As a shareholder are you aware of the benefits you are receiving and their potential tax implications? Crowe MacKay advisors review common shareholder benefits you may encounter and the importance of identifying these.
What is a shareholder benefit?
Shareholders may be subject to tax on benefits that they receive (or are deemed to receive) from their companies. A shareholder benefit can arise in a number of ways, such as when a company pays for items or provides use of company owned assets for the benefit of the shareholder instead of the company.
Money that comes into a business is meant to be used for business purposes, meaning that it should be used to pay for expenses or costs directly related to operating the business. The business bank account or company credit card should not to be used to pay for personal expenses which may include personal meals and entertainment or any other personal items which are not directly related to the operation of the business.
Likewise, a company owned asset, such as a company vehicle, should be used for business purposes and a shareholder benefit may arise if it is used personally.
Common areas that shareholders should be cognizant of include, but are not limited to:
Gifts, meals and entertainment
The rules around expenses that may have an element of personal-use (i.e. gifts, meals, sporting events, golfing, other events, and parties) can be challenging. Some of these expenses are 100% deductible, some are only 50% deductible, and some are not deductible at all. The rules for these expenses are onerous, but it is important to document the reason for the expense to demonstrate that it is incurred for business purposes. If there is no benefit to the business from incurring the expense, then more likely than not, it may be considered a shareholder benefit and may not be deductible by the company.
Travel costs for business are generally deductible, including costs associated with business meetings, conventions, trade shows, etc. If a spouse or family member has accompanied the shareholder on a business trip, only the business portion of the expense may be deducted in the company. Again, it is important to document the reason for the trip expense to support its business purpose, as shareholders could be subject to an income inclusion if there is a personal element to the travel.
The use of a company owned vehicle for personal purposes is generally considered a benefit to the shareholder. Shareholders should keep track of business and personal kilometers (kms) driven using a log. Currently, there are a number of cell phone applications that could assist with such tracking. Travel from one work site to another is generally considered travel for business purposes. However, travel from home to the work site and back home again generally is considered travel for personal purposes.
Personal use of company owned assets
The use of a company asset by a shareholder for personal purposes is a taxable benefit. Generally, the benefit is equal to what the shareholder would have had to pay for the same benefit in the same circumstances if he or she had not been a shareholder of the company. Benefits from the use of a company owned asset could be in the form of the use of equipment or a rental property by the shareholder, or anyone related to the shareholder, for personal purposes.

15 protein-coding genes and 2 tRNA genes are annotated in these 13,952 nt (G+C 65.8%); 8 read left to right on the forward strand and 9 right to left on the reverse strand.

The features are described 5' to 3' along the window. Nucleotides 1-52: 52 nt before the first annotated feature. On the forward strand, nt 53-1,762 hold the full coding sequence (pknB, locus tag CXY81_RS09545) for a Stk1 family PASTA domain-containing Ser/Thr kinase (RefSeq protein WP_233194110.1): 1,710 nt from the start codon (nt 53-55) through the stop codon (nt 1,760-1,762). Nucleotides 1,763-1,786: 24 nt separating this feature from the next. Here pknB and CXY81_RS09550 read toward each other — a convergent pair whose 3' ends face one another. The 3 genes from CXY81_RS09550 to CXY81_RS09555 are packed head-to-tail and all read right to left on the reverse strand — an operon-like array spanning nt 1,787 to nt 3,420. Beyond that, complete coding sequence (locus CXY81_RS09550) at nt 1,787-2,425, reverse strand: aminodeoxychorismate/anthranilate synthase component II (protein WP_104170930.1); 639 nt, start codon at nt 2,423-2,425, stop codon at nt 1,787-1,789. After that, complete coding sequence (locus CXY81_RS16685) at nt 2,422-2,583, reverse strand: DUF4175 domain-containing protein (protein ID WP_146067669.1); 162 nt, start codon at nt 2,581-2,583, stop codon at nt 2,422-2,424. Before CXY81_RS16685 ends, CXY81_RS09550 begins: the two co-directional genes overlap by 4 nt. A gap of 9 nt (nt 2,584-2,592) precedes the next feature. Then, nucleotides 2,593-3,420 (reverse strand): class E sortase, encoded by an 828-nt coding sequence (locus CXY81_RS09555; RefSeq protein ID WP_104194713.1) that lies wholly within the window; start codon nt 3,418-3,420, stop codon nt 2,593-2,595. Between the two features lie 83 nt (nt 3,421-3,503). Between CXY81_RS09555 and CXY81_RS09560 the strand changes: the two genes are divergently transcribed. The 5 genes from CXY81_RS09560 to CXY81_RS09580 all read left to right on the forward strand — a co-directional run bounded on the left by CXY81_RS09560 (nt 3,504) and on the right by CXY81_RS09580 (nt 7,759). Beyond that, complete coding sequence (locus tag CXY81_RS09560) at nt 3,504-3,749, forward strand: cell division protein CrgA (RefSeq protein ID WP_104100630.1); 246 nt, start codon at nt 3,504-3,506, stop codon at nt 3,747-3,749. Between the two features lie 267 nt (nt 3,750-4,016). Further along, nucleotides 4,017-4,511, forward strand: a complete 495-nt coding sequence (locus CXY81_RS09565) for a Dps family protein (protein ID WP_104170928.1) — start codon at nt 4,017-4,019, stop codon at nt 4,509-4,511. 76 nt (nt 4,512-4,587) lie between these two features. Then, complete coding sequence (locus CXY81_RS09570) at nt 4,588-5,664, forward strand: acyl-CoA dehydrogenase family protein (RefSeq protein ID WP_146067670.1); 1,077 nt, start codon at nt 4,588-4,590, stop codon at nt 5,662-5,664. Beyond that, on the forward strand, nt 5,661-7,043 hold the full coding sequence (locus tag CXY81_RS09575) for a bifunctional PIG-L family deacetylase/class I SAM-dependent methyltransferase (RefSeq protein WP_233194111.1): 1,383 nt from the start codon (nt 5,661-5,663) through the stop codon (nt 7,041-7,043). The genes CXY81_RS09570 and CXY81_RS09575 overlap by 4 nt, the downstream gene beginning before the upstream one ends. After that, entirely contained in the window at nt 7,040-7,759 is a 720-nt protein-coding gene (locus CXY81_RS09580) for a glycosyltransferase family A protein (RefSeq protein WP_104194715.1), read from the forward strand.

Temporary loans from a corporation to an individual or non-resident shareholder may result in a deemed taxable benefit to the shareholder when the loan is not repaid within one year after the end of the taxation year of the corporation in which the loan is made. The loan amount is included in the income of the shareholder for the year in which the loan is made. The reason for this rule is if the amount was not included in income, shareholders could take loans out of a corporation rather than salary or dividends and would never have to pay tax on these loans.
Why is it important to identify shareholder benefits?
Any benefit conferred on a shareholder by a company must be reported on their personal tax return, unless the shareholder has reimbursed the company in a timely fashion or has credit in his or her shareholder loan before the benefit was received. Reimbursing the company can be done by way of issuing a dividend to the shareholder for value of the benefit (proper dividend documentation should be maintained) or simply repaying the amount of the benefit back to the company.
Failing to report the taxable benefit correctly could result in reassessment by the Canada Revenue Agency, which may result in including the value of the benefit in the shareholder’s income without allowing a corresponding deduction to the corporation, thus resulting in potential double taxation.
The rules surrounding shareholder benefits can be complex, and each situation may be unique to an individual shareholder. It is important to seek professional advice if there are questions surrounding transactions that may be considered beneficial to a shareholder.
This article has been published for general information. You should always contact your trusted advisor for specific guidance pertaining to your individual needs. This publication is not a substitute for obtaining personalized advice.